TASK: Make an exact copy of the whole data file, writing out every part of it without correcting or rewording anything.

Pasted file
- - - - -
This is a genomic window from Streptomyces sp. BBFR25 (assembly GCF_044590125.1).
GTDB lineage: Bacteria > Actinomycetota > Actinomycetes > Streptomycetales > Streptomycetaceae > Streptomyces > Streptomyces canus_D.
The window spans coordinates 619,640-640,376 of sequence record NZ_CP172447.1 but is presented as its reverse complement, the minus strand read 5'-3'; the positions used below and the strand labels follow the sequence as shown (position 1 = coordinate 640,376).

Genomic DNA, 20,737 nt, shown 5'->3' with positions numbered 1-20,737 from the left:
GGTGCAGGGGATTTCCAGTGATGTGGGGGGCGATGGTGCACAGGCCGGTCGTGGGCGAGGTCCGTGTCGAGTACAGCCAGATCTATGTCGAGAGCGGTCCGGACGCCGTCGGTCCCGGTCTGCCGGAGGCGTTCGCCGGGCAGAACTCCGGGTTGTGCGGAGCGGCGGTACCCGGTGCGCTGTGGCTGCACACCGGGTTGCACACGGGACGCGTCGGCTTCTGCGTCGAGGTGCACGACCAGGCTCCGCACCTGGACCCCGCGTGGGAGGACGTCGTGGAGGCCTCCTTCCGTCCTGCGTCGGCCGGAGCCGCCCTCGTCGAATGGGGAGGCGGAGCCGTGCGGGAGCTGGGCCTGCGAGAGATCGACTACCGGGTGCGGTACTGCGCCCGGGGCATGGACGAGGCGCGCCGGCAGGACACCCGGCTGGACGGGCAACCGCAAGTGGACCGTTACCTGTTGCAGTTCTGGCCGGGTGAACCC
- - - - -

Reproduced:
This is a genomic window from Streptomyces sp. BBFR25 (assembly GCF_044590125.1).
GTDB lineage: Bacteria > Actinomycetota > Actinomycetes > Streptomycetales > Streptomycetaceae > Streptomyces > Streptomyces canus_D.
The window spans coordinates 619,640-640,376 of sequence record NZ_CP172447.1 but is presented as its reverse complement, the minus strand read 5'-3'; the positions used below and the strand labels follow the sequence as shown (position 1 = coordinate 640,376).

Genomic DNA, 20,737 nt, shown 5'->3' with positions numbered 1-20,737 from the left:
GGTGCAGGGGATTTCCAGTGATGTGGGGGGCGATGGTGCACAGGCCGGTCGTGGGCGAGGTCCGTGTCGAGTACAGCCAGATCTATGTCGAGAGCGGTCCGGACGCCGTCGGTCCCGGTCTGCCGGAGGCGTTCGCCGGGCAGAACTCCGGGTTGTGCGGAGCGGCGGTACCCGGTGCGCTGTGGCTGCACACCGGGTTGCACACGGGACGCGTCGGCTTCTGCGTCGAGGTGCACGACCAGGCTCCGCACCTGGACCCCGCGTGGGAGGACGTCGTGGAGGCCTCCTTCCGTCCTGCGTCGGCCGGAGCCGCCCTCGTCGAATGGGGAGGCGGAGCCGTGCGGGAGCTGGGCCTGCGAGAGATCGACTACCGGGTGCGGTACTGCGCCCGGGGCATGGACGAGGCGCGCCGGCAGGACACCCGGCTGGACGGGCAACCGCAAGTGGACCGTTACCTGTTGCAGTTCTGGCCGGGTGAACCC